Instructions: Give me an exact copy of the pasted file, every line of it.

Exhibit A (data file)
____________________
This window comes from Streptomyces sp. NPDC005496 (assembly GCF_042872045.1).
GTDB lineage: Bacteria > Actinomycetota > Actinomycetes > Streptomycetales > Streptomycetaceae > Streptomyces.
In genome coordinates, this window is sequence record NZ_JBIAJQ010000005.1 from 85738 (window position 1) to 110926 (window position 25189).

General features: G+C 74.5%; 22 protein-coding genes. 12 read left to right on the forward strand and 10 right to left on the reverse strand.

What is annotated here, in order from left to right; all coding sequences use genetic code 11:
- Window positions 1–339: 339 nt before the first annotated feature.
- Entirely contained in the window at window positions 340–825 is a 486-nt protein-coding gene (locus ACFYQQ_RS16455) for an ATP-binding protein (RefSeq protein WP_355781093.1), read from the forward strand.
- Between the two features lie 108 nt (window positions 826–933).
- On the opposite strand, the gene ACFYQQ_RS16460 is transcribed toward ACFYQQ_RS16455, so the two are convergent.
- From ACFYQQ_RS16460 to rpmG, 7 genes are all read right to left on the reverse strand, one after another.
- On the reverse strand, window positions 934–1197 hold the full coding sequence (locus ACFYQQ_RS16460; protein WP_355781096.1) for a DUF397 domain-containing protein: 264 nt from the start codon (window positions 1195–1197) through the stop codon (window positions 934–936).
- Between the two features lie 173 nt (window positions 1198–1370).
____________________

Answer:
This window comes from Streptomyces sp. NPDC005496 (assembly GCF_042872045.1).
GTDB lineage: Bacteria > Actinomycetota > Actinomycetes > Streptomycetales > Streptomycetaceae > Streptomyces.
In genome coordinates, this window is sequence record NZ_JBIAJQ010000005.1 from 85738 (window position 1) to 110926 (window position 25189).

General features: G+C 74.5%; 22 protein-coding genes. 12 read left to right on the forward strand and 10 right to left on the reverse strand.

What is annotated here, in order from left to right; all coding sequences use genetic code 11:
- Window positions 1–339: 339 nt before the first annotated feature.
- Entirely contained in the window at window positions 340–825 is a 486-nt protein-coding gene (locus ACFYQQ_RS16455) for an ATP-binding protein (RefSeq protein WP_355781093.1), read from the forward strand.
- Between the two features lie 108 nt (window positions 826–933).
- On the opposite strand, the gene ACFYQQ_RS16460 is transcribed toward ACFYQQ_RS16455, so the two are convergent.
- From ACFYQQ_RS16460 to rpmG, 7 genes are all read right to left on the reverse strand, one after another.
- On the reverse strand, window positions 934–1197 hold the full coding sequence (locus ACFYQQ_RS16460; protein WP_355781096.1) for a DUF397 domain-containing protein: 264 nt from the start codon (window positions 1195–1197) through the stop codon (window positions 934–936).
- Between the two features lie 173 nt (window positions 1198–1370).